Emily Griese ’08
Director of population health, Sanford Health, Sioux Falls, South Dakota
Emily Griese

Cognitive development

Emily began her college career at Northwestern with little knowledge of what opportunities were possible with a psychology degree. During her time in the psychology program, she fell in love with research and wanted to pursue a research-focused career. With this new realization—and strong encouragement from her professors—Emily went on to earn master’s and doctoral degrees in psychology from the University of Nebraska-Lincoln. She now leads an integrated approach to Sanford's population health initiatives, one that involves finances, research, data and analytics, policy, and health services delivery. She also serves as an assistant scientist with Sanford Research and as an assistant professor at the University of South Dakota's Sanford School of Medicine.

Why did you want to study psychology?

I was initially drawn to psychology because I was fascinated with why people behave the way they do. After nine years studying psychology, I am still fascinated by it. I love that my job allows me the freedom to ask hard questions and to explore them by working with people and hopefully making a difference along the way. As faculty at Sanford, I identify new areas of research, apply for funding, lead current research studies and disseminate my findings. In a normal day, I work with statisticians, physicians, educators and lawyers, just to name a few. There is never a dull moment!

What areas of psychology interest you most?

My dissertation examined pro-social behaviors as a protective factor for bullied youth. I chose this area for several reasons. I had been working with peer-victimized children since I started graduate school, and I was discouraged by bullying prevention programs that focused almost exclusively on stopping bullying but rarely focused on encouraging positive behaviors as a replacement. I have always been interested in pro-social development and felt it should be a vital part of bullying prevention programs, although there was little supporting research out there. It is exciting to see the impact my research could have for future bullying prevention programs.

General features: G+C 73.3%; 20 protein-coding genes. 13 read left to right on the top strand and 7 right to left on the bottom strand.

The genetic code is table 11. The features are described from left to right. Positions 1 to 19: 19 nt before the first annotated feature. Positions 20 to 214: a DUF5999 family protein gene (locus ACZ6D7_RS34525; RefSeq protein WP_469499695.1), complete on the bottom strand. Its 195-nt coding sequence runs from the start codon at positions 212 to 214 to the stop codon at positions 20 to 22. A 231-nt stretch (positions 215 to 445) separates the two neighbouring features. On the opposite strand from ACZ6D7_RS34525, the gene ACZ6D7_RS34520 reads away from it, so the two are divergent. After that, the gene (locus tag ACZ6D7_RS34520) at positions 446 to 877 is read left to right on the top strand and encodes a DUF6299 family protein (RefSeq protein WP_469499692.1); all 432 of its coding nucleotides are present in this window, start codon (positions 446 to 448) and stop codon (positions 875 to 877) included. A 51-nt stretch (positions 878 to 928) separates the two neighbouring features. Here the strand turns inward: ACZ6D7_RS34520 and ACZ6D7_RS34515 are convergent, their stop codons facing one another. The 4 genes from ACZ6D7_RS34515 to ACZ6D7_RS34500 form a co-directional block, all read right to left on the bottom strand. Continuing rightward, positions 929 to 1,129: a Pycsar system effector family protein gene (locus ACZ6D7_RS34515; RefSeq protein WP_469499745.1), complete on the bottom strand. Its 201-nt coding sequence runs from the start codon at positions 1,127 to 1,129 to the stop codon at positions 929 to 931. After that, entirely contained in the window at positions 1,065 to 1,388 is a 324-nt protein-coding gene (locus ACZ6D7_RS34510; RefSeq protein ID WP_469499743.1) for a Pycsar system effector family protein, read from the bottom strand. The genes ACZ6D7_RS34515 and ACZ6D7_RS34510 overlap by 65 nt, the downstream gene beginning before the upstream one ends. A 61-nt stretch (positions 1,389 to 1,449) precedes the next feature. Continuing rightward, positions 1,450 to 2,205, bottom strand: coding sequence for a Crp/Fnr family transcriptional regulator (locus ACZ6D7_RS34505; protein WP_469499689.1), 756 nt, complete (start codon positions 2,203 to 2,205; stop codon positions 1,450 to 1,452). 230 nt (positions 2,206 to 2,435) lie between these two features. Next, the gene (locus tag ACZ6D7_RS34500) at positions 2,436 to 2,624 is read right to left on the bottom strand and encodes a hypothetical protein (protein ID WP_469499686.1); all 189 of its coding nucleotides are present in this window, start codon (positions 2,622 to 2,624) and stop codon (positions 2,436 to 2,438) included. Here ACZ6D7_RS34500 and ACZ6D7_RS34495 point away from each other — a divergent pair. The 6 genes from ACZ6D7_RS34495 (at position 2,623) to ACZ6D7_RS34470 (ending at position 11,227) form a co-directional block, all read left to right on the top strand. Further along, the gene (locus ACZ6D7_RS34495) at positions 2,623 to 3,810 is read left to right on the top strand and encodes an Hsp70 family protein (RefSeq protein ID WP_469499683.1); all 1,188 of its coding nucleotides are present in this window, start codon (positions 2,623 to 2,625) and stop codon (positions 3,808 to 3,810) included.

How has Northwestern prepared you for life after college?

My time at Northwestern was integral in making me the person I am now. When I was at NWC I was pushed in my classes, in chapel and by my classmates to get outside of my comfort zone and to think in ways I had never thought before.

What did you appreciate about attending NWC?

I think what I appreciated most was all of the opportunities. From my first day on campus, I was able to get involved in various leadership positions. I was excited about my field of study and the professors I worked with over the next four years. Throughout my time in college, I was encouraged to take chances and apply for internships and opportunities I would have never thought possible.

What’s your favorite memory from NWC?

I look back and there are so many things I loved—chapel, conversations in the caf’, late-night conversations on 3rd North Steggy, my psych classes, Spring Service Partnerships, and many more. Some of my favorite memories were being part of the psych department—our conference trips and our holiday or “just because” parties were priceless.